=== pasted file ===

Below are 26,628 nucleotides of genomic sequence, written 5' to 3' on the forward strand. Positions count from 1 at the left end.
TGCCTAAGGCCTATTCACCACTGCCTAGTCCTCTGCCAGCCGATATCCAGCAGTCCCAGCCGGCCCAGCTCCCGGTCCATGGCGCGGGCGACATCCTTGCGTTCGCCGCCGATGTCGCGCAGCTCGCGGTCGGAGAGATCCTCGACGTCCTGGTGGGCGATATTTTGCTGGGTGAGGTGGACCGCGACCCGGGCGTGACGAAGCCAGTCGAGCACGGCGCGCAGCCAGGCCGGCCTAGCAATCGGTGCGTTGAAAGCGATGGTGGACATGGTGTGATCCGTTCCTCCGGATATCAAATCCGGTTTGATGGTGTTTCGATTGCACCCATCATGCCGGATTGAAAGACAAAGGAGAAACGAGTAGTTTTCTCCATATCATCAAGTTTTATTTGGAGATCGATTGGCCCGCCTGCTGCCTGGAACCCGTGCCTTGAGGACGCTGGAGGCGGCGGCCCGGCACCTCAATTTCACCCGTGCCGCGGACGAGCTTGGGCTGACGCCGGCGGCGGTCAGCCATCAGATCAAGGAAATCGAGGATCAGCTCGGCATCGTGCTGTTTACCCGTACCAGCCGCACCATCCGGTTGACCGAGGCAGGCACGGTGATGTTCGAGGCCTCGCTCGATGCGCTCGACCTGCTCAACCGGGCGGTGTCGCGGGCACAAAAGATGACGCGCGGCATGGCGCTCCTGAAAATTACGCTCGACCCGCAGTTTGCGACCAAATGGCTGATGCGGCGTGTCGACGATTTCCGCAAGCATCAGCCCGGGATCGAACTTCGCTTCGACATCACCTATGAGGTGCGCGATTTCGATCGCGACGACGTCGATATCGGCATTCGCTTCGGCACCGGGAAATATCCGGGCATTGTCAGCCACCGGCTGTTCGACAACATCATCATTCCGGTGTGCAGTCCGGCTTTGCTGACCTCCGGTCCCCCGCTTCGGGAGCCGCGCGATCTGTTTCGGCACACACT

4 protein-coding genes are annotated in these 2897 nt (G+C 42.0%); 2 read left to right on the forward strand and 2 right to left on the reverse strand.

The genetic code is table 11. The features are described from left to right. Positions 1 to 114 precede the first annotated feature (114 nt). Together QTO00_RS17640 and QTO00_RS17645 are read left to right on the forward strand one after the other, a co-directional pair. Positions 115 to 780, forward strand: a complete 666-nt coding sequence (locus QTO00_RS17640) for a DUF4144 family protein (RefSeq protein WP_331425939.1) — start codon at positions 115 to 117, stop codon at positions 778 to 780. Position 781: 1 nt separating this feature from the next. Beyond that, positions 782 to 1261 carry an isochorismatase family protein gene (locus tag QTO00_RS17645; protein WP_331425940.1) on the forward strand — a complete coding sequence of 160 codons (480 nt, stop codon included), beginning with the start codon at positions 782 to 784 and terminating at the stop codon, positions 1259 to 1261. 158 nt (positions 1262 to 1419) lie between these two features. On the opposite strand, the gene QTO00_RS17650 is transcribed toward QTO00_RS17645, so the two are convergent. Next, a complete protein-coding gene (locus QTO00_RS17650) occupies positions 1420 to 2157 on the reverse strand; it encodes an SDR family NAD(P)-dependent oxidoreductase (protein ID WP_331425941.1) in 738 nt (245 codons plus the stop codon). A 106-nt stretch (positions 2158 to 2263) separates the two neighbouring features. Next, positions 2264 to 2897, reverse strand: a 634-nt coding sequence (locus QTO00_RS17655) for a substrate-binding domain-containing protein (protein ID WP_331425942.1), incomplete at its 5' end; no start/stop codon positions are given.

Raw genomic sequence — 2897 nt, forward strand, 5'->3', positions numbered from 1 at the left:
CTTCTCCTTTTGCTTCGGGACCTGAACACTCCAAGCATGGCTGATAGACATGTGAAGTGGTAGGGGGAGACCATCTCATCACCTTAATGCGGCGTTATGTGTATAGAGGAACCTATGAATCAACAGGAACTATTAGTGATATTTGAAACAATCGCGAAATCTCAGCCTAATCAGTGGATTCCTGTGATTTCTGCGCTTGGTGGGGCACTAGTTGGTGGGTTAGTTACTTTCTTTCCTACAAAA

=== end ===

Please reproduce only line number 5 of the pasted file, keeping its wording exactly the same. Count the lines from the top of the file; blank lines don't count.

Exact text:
Raw genomic sequence — 2897 nt, forward strand, 5'->3', positions numbered from 1 at the left: